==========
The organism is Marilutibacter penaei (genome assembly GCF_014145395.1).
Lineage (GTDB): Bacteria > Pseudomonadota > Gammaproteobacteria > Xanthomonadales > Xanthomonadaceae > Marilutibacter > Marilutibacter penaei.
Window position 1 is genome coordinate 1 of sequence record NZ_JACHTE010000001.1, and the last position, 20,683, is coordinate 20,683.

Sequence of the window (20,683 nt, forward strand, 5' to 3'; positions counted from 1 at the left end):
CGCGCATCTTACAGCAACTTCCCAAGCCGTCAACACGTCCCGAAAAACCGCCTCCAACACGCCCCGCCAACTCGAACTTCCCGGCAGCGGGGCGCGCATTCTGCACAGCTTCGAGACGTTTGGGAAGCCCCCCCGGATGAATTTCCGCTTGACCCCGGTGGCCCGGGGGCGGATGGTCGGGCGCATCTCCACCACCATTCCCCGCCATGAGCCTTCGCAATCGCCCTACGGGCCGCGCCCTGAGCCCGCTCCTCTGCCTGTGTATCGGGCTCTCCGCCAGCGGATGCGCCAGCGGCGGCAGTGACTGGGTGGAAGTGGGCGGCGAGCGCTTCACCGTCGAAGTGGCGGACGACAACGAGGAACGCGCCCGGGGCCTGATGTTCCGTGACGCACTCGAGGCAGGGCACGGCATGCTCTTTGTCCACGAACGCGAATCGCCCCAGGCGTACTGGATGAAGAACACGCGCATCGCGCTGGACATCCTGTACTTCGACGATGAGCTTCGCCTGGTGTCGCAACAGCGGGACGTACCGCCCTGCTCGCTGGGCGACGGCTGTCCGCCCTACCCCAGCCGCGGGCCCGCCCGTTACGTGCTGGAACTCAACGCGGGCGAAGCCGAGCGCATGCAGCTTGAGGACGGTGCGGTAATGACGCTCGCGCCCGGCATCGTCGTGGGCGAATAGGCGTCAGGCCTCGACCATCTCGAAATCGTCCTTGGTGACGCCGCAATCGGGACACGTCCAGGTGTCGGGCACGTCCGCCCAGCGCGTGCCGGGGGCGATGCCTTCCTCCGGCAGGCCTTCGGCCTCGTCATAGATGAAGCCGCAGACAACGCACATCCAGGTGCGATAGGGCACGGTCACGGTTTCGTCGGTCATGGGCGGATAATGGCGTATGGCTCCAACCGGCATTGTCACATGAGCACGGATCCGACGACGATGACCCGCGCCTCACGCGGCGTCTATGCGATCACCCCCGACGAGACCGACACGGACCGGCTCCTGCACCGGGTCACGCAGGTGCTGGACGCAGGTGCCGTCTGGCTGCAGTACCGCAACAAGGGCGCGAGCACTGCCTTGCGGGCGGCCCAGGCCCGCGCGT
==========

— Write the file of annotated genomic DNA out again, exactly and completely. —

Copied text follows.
The organism is Marilutibacter penaei (genome assembly GCF_014145395.1).
Lineage (GTDB): Bacteria > Pseudomonadota > Gammaproteobacteria > Xanthomonadales > Xanthomonadaceae > Marilutibacter > Marilutibacter penaei.
Window position 1 is genome coordinate 1 of sequence record NZ_JACHTE010000001.1, and the last position, 20,683, is coordinate 20,683.

Sequence of the window (20,683 nt, forward strand, 5' to 3'; positions counted from 1 at the left end):
CGCGCATCTTACAGCAACTTCCCAAGCCGTCAACACGTCCCGAAAAACCGCCTCCAACACGCCCCGCCAACTCGAACTTCCCGGCAGCGGGGCGCGCATTCTGCACAGCTTCGAGACGTTTGGGAAGCCCCCCCGGATGAATTTCCGCTTGACCCCGGTGGCCCGGGGGCGGATGGTCGGGCGCATCTCCACCACCATTCCCCGCCATGAGCCTTCGCAATCGCCCTACGGGCCGCGCCCTGAGCCCGCTCCTCTGCCTGTGTATCGGGCTCTCCGCCAGCGGATGCGCCAGCGGCGGCAGTGACTGGGTGGAAGTGGGCGGCGAGCGCTTCACCGTCGAAGTGGCGGACGACAACGAGGAACGCGCCCGGGGCCTGATGTTCCGTGACGCACTCGAGGCAGGGCACGGCATGCTCTTTGTCCACGAACGCGAATCGCCCCAGGCGTACTGGATGAAGAACACGCGCATCGCGCTGGACATCCTGTACTTCGACGATGAGCTTCGCCTGGTGTCGCAACAGCGGGACGTACCGCCCTGCTCGCTGGGCGACGGCTGTCCGCCCTACCCCAGCCGCGGGCCCGCCCGTTACGTGCTGGAACTCAACGCGGGCGAAGCCGAGCGCATGCAGCTTGAGGACGGTGCGGTAATGACGCTCGCGCCCGGCATCGTCGTGGGCGAATAGGCGTCAGGCCTCGACCATCTCGAAATCGTCCTTGGTGACGCCGCAATCGGGACACGTCCAGGTGTCGGGCACGTCCGCCCAGCGCGTGCCGGGGGCGATGCCTTCCTCCGGCAGGCCTTCGGCCTCGTCATAGATGAAGCCGCAGACAACGCACATCCAGGTGCGATAGGGCACGGTCACGGTTTCGTCGGTCATGGGCGGATAATGGCGTATGGCTCCAACCGGCATTGTCACATGAGCACGGATCCGACGACGATGACCCGCGCCTCACGCGGCGTCTATGCGATCACCCCCGACGAGACCGACACGGACCGGCTCCTGCACCGGGTCACGCAGGTGCTGGACGCAGGTGCCGTCTGGCTGCAGTACCGCAACAAGGGCGCGAGCACTGCCTTGCGGGCGGCCCAGGCCCGCGCGT